Calif. - Throughout the past decade it seems only three Native actresses
have garnered worldwide acclaim; Irene Bedard for her animated voice
of "Pocahontas" (1995), Tantoo Cardinal for her string
of supporting roles from "Dances with Wolves" (1990) to
"Smoke Signals" (1998) and Elaine Miles for her secretary
role in TVs "Northern Exposure" (1990-95). A crop
of beautiful actresses followed ready to stake their claim in film
and television if only in supporting or guest starring roles. They
include Kimberly Norris Guerrero in "Seinfeld" (1993),
Kateri Walker in "Stolen women, Captured hearts" (1997)
and Jade Herrera in "The Doe Boy" (2001). Today several
new actresses have emerged with a number of high profile TV projects
including Delanna Studi in the ABC TV mini-series "Dreamkeeper"
and Alex Rice in the PBS murder mystery "Coyote Waits."
Both are busy working and it looks like they might stay around for
a long time to come.
past 11 years Sheila Tousey, Menominee, has been a hard-working
actress whose work seems to always go unnoticed. She burst onto
the scene back in 1992 with the lead female role in "Thunderheart"
starring Val Kilmer and Graham Greene. She followed with TV projects,
voice over narration and the Sam Shepard film "Silent Tongue"
(1994). That year Tousey also returned to the University of New
Mexico to direct her first play "An Evening at the Warbonnet."
It may have been her last go at directing but Tousey would always
return to the stage where she learned her craft as an actress. She
performed on and off Broadway as well as in regional theater.
working in TV and film with "The Way West" (1995) and
that same year in Clive Barkers "Lord of Illusions."
Then came her strongest role in four years, with the HBO drama "Grand
Avenue" (1996). At the time, Irene Bedard was getting all the
publicity over the groundbreaking Native drama. Entertainment Weekly
magazine said, "The real star here is Sheila Tousey
They were right as Tousey stole the movie. As the troubled Mollie
with two teenage daughters, she tries to live in the inner city
while desperately holding onto her Native culture. Many believe
Tousey deserved an Emmy nomination for her work.
1997, Tousey worked on "All the Winters That Have Been,"
"Sparkler" and "Song of Hiawatha." Then, she
landed a role in the suspense horror film "Ravenous" (1999)
starring Guy Pierce and Robert Carlyle. Even though it was an unglamorous
role with Tousey dressed in rags, she played the part with an unmistakable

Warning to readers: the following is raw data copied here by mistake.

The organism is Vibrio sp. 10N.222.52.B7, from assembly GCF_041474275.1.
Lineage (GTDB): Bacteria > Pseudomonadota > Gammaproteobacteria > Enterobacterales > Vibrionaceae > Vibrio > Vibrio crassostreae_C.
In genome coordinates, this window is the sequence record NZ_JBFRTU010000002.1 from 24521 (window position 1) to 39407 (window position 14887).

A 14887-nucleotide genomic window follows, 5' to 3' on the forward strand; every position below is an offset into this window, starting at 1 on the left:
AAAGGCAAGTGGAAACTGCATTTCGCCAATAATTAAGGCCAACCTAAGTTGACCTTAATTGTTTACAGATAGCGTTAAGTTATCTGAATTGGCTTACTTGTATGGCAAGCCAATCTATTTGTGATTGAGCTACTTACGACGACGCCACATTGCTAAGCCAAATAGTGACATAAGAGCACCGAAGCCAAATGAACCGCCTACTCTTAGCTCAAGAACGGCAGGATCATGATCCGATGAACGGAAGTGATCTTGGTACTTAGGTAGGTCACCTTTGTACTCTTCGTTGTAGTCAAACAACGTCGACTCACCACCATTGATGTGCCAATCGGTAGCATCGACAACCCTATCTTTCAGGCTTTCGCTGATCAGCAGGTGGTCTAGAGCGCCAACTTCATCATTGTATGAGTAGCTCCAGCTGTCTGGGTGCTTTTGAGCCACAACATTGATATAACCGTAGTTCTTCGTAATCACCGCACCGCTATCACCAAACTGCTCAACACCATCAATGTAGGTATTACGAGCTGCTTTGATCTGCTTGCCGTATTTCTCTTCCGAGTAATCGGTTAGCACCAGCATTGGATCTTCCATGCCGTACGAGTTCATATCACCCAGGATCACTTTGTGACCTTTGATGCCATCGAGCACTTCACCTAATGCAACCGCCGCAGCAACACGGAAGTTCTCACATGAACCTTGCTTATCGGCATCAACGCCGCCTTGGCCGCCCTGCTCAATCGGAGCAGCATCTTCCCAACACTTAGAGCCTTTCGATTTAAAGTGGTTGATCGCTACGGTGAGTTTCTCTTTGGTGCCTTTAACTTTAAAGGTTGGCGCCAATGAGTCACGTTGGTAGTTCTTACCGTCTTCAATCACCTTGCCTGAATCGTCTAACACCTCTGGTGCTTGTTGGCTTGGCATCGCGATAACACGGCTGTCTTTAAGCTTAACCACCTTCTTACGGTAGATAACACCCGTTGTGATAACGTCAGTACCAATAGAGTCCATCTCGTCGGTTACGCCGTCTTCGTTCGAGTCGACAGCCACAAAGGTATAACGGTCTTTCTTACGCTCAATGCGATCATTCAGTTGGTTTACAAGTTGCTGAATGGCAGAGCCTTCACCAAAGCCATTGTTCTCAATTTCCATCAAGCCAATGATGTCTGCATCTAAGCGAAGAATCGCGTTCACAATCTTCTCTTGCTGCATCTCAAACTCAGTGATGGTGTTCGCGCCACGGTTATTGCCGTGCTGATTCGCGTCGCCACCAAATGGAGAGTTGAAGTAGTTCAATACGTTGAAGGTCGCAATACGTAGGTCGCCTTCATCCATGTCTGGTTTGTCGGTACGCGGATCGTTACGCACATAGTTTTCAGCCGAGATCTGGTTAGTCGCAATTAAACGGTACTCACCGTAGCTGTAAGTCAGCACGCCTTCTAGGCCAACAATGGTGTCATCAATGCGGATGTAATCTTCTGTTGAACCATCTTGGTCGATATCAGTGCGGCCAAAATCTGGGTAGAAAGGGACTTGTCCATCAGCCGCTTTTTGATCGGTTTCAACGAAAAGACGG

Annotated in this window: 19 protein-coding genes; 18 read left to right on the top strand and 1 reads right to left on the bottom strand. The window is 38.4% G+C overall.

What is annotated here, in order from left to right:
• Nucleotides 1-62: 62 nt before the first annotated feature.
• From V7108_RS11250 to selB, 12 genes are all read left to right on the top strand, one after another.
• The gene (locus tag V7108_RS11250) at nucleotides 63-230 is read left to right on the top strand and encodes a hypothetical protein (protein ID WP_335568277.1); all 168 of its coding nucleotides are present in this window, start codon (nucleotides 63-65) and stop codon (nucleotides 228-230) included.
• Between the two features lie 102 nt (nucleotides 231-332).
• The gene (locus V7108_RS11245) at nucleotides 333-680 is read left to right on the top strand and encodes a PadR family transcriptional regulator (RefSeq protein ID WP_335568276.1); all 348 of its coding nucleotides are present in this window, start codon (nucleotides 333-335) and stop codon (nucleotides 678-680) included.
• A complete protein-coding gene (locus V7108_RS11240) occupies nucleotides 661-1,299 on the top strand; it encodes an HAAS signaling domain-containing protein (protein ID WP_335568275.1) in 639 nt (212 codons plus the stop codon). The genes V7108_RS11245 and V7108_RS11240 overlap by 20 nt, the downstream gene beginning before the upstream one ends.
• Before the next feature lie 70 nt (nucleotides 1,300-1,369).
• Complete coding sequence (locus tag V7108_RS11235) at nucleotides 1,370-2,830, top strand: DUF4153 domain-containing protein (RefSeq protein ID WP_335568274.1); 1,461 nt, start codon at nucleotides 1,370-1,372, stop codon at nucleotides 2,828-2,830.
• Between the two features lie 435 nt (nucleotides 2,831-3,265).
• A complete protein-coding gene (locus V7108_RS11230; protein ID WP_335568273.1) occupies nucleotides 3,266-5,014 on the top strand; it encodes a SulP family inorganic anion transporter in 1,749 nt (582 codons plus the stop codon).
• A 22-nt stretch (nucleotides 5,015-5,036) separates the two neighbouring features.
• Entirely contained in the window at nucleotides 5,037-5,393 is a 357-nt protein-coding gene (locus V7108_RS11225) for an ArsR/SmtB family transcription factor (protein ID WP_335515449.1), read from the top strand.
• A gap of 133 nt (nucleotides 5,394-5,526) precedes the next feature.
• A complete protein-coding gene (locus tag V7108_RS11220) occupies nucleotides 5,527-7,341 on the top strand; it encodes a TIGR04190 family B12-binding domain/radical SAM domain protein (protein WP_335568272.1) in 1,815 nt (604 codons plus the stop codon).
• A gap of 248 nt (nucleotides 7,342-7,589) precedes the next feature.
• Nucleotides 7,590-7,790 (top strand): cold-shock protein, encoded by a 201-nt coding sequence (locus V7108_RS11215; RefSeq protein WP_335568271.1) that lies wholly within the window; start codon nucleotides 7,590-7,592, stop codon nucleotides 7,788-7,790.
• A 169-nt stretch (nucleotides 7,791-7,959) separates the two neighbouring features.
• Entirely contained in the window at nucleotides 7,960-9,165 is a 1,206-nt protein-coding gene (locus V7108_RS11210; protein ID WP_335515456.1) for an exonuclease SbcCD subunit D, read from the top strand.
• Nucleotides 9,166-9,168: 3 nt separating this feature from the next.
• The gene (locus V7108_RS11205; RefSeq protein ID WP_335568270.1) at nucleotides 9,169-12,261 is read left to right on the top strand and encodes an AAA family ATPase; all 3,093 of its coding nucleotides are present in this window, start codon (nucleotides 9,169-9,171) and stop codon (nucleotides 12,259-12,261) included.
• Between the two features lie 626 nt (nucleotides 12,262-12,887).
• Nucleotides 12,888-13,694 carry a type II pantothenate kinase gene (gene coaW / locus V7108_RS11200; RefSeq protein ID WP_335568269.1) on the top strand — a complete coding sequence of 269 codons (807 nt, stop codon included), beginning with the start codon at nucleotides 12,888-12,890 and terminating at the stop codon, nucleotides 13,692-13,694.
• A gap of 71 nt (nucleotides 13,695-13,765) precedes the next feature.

beauty and strength.
Tousey went back to the stage working again with writer and director
Sam Shepard in "The Late Henry Moss." The play had a powerhouse
cast including Sean Penn, Nick Nolte and Woody Harrelson. Tousey
was the only female cast member and Shepard said, "Shes
a great actress and has a lot of guts. She will hold her own with
the guys." That same year Tousey appeared in "Backroads"
and "Coming to light: Edward S. Curtis and the North American
Indians" on PBS.
Tousey helped co-produce an Independent film called "Christmas
in the Clouds," a comedy starring Graham Greene, M. Emmett
Walsh and Tousey as Mary the manager of a Native-run ski lodge.
Unrecognizable at first, because of a huge hairstyle, she provided
wonderful comic flair among a vast Native ensemble. The film went
to the Sundance festival and screened across the country winning
numerous awards. It was even screened at the White House for fire
fighters after the disaster of Sept. 11.
received the role of Emma Leaphorn in the PBS murder mystery "Skinwalkers"
in 2002. The First Americans in the Arts honored her with a best
supporting actress award for that film last February Her latest
television work is as Judge Danielle Larson on the NBC cop drama
"Law & Order SVU (Special Victims Unit),"a reoccurring
role she has held since 1999. She even appeared in the original
"Law & Order" back in 1990 as Mrs. Vilardi.
appeared two more times as Emma Leaphorn in "Coyote Waits"
and "Thief of Time" on PBS. This Christmas you can see
Tousey in the ambitious ABC mini-series "Dreamkeeper."
She portrays Janine who is concerned about her father who wants
to take a trip to the All Nations pow wow in Albuquerque. She was
nominated for best supporting actress for that role with the American
Indian Film Festival in San Francisco. However, she lost to co-star
Delanna Studi for the same mini-series.
clear that someday Tousey will be honored for her underrated work
as an actress, but for now her acting speaks for itself and we hear
her loud and clear.